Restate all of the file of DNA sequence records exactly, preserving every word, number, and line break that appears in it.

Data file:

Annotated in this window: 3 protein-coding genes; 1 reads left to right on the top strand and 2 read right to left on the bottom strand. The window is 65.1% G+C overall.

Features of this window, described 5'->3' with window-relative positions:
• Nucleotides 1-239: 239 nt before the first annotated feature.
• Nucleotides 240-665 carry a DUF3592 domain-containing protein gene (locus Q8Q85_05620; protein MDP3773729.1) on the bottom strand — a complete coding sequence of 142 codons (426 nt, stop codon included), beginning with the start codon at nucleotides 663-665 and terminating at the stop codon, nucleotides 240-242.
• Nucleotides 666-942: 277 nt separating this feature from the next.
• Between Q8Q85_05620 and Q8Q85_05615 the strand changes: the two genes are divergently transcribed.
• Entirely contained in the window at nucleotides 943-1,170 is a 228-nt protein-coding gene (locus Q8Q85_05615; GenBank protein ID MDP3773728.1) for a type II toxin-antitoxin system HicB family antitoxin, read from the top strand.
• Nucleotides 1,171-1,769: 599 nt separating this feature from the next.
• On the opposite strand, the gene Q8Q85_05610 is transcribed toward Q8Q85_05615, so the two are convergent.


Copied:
Annotated in this window: 3 protein-coding genes; 1 reads left to right on the top strand and 2 read right to left on the bottom strand. The window is 65.1% G+C overall.

Features of this window, described 5'->3' with window-relative positions:
• Nucleotides 1-239: 239 nt before the first annotated feature.
• Nucleotides 240-665 carry a DUF3592 domain-containing protein gene (locus Q8Q85_05620; protein MDP3773729.1) on the bottom strand — a complete coding sequence of 142 codons (426 nt, stop codon included), beginning with the start codon at nucleotides 663-665 and terminating at the stop codon, nucleotides 240-242.
• Nucleotides 666-942: 277 nt separating this feature from the next.
• Between Q8Q85_05620 and Q8Q85_05615 the strand changes: the two genes are divergently transcribed.
• Entirely contained in the window at nucleotides 943-1,170 is a 228-nt protein-coding gene (locus Q8Q85_05615; GenBank protein ID MDP3773728.1) for a type II toxin-antitoxin system HicB family antitoxin, read from the top strand.
• Nucleotides 1,171-1,769: 599 nt separating this feature from the next.
• On the opposite strand, the gene Q8Q85_05610 is transcribed toward Q8Q85_05615, so the two are convergent.